Everything Matters: Secrets of Building a Better Plaintiff Practice



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Seven rules you might keep in mind while you’re building a better practice.

Okay, so you’ve heard that being able to pick good cases is probably the single most important talent a consumer lawyer can have. Or, you’ve witnessed folks who weren’t so selective in taking on causes and either wound up financially bruised, tied up in knots or a combination of the two.

I’ve watched some of the best lawyers around pick and choose from a parade of human hurt and disaster. I’ve seen some incredible successes and some notable flops. My conclusion is that case picking is a skill that can be taught and learned.

Seven rules you might keep in mind while you’re building a better practice:

1. First, lead with your heart.

Since you’re going to be financing costs and fronting your time, you’d better love what you’re doing. So, in that initial client interview, ask yourself, is this a case I can love? If the answer is a loud “No,” think long and hard before you sign them up.

On the other hand, go into that interview prepared to fall in love. In the end, it’s your passion that will give you the focus and drive you need to carry the day.

Of course, if there’s big damages, clear liability and plenty of insurance, then your love can be less ardent. But, try to have some anyway, because it couldn’t hurt.

2. Second, ask yourself, “Am I leading with my heart?”

We’re a passionate bunch, we consumer lawyers. So, after your heart tells you, “yes,” let your brain argue the contrary.

Signing up cases is like buying horses. It’s way easier to take them in than it is to find them a new home. Ask yourself what a jury will think of the potential client. Chances are, if you are uneasy about your prospect, a jury will feel the same.

I know of at least one firm that runs criminal and civil background checks on all their potential clients. I don’t think it’s a terrible idea. Bottom line, don’t sign up everything that walks in the door.

3. Take what you know.

I know there’s a temptation among lawyers to take on bigger bites than can be chewed, because those cases regularly show up on my doorstep, either looking for replacement counsel, or shopping for legal malpractice representation.

People’s claims shouldn’t be handled as lawyer lottery tickets. That’s a basic principle you need to keep in mind.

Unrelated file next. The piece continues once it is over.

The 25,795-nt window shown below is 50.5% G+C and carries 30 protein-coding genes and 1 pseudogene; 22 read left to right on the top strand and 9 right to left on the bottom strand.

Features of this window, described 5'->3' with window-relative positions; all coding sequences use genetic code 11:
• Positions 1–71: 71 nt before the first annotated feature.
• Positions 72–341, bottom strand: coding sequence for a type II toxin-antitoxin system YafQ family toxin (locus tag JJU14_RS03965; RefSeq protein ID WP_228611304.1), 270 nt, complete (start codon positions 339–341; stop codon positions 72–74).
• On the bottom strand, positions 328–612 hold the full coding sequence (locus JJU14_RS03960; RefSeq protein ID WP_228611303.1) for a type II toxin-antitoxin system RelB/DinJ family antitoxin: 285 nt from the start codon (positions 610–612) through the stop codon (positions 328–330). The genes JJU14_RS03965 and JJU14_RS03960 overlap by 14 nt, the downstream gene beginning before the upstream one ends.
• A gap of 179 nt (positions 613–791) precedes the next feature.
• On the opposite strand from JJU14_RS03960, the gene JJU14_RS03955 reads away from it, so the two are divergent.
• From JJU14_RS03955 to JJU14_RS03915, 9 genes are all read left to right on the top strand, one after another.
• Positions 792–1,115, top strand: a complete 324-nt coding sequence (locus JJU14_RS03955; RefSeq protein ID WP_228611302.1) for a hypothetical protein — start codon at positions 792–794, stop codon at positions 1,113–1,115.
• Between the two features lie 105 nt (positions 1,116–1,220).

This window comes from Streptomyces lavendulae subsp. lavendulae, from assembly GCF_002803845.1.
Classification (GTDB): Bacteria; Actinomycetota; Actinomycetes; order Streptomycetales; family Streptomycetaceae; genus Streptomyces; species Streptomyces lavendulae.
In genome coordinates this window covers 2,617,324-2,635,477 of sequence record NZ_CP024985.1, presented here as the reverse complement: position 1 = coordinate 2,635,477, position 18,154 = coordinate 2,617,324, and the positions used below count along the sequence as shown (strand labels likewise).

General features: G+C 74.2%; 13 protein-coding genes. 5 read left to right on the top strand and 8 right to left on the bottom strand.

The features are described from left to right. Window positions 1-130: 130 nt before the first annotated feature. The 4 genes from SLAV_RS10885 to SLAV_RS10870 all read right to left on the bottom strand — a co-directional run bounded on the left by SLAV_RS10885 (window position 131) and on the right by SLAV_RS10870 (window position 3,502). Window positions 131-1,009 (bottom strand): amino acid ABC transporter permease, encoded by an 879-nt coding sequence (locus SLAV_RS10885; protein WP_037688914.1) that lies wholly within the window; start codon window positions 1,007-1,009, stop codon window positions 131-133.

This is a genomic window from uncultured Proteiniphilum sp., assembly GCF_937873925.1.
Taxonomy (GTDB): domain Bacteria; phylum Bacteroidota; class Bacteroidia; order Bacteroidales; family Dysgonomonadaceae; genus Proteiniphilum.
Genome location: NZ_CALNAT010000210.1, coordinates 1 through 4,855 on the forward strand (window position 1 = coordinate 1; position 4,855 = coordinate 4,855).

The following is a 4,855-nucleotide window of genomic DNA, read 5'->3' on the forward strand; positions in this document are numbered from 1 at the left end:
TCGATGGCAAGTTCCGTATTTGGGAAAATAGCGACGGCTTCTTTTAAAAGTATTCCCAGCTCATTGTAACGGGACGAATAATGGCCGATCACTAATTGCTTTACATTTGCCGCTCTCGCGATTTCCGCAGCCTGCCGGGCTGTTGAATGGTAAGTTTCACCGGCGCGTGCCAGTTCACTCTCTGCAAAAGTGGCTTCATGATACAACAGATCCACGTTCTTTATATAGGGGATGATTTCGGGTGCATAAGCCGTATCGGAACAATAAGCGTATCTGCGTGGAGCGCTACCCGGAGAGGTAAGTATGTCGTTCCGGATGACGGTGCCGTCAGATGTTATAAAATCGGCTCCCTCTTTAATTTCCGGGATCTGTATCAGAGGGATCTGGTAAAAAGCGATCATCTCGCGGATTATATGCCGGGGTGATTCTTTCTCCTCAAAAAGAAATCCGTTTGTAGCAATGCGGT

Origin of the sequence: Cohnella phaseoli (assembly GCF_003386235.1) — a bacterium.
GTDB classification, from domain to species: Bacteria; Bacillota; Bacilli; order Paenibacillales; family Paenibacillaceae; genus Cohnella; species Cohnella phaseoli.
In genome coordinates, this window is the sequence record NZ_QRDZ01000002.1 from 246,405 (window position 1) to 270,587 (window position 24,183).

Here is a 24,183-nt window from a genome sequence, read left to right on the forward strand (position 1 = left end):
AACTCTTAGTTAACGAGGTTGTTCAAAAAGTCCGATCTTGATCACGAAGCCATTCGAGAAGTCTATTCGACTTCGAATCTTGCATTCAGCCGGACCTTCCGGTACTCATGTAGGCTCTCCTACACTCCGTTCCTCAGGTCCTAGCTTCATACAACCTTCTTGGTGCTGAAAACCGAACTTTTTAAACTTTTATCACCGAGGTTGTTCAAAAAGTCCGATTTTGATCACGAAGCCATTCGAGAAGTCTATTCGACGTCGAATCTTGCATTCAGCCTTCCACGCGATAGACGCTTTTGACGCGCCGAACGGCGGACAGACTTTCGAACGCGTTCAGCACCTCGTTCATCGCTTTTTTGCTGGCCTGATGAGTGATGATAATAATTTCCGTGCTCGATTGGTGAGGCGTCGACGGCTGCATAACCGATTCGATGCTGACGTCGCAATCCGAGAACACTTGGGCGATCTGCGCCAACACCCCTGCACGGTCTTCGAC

4. Stretch a little, but ask around first.

There isn’t anything wrong with taking on a matter in a new area you find interesting. Still, take some care when you do.

The CAALA Listserv is a great sounding board if you find yourself in unfamiliar waters. Consumer attorneys, you will find, are generous with their knowledge and advice. Take advantage of the fact that you are practicing in a supportive community. Ask questions.

5. Ask, “What are you trying to achieve?”

I always ask the prospective client what they’re hoping to accomplish with legal representation. I find it helps avoid misunderstanding about what it is I’m doing for them, and also occasionally, keeps me out of trouble.

Most folks say something like, “I’m not sure, you’re the expert.” This is a good response. If they start foaming at the mouth or uttering terrorist slogans, you might want to refer them to an acquaintance.

6. Keep an eye on your pocketbook.

Whatever you decide to take, make sure you can afford to take it all the way.

This doesn’t mean you have to be able to finance the case yourself. These days, there are plenty of heavy-hitting firms that will joint venture, co-finance, or otherwise creatively back a good, significant case.

Be that as it may, case costs and economics can sink your legal battleship. So, keep that weather eye out, matey.

7. Take a deep breath before taking the plunge.

Finally, unless you are absolutely positively sure you’re signing up a dead-bang winner, count to ten or something before putting the pedal to the metal. My usual practice is to the send the prospective client home with the retainer to read, contemplate and then, if all is well, sign and return. I do it because it gives the client time to think and allows me some thinking time as well.

You never know where litigation is going to take you. May as well pause before diving in. You and that new case may be together a long, long time.

ABOUT THE AUTHOR: William A. Daniels
William A. Daniels is a Trial Attorney with Bill Daniels Law Offices, APC, in Encino, CA. His practice focuses on employment, serious personal injury and class actions. A graduate of Loyola Law School of Los Angeles, he is a member of the Consumer Attorney Association of Los Angeles Board of governors and a founding member of the Civil Justice Program and the 21st Century Trial School at Loyola. For several consecutive years he has been names a “Super Lawyer” Los Angeles Magazine in Southern California.

Copyright Bill Daniels Law Offices, APC
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Disclaimer: While every effort has been made to ensure the accuracy of this publication, it is not intended to provide legal advice as individual situations will differ and should be discussed with an expert and/or lawyer. For specific technical or legal advice on the information provided and related topics, please contact the author.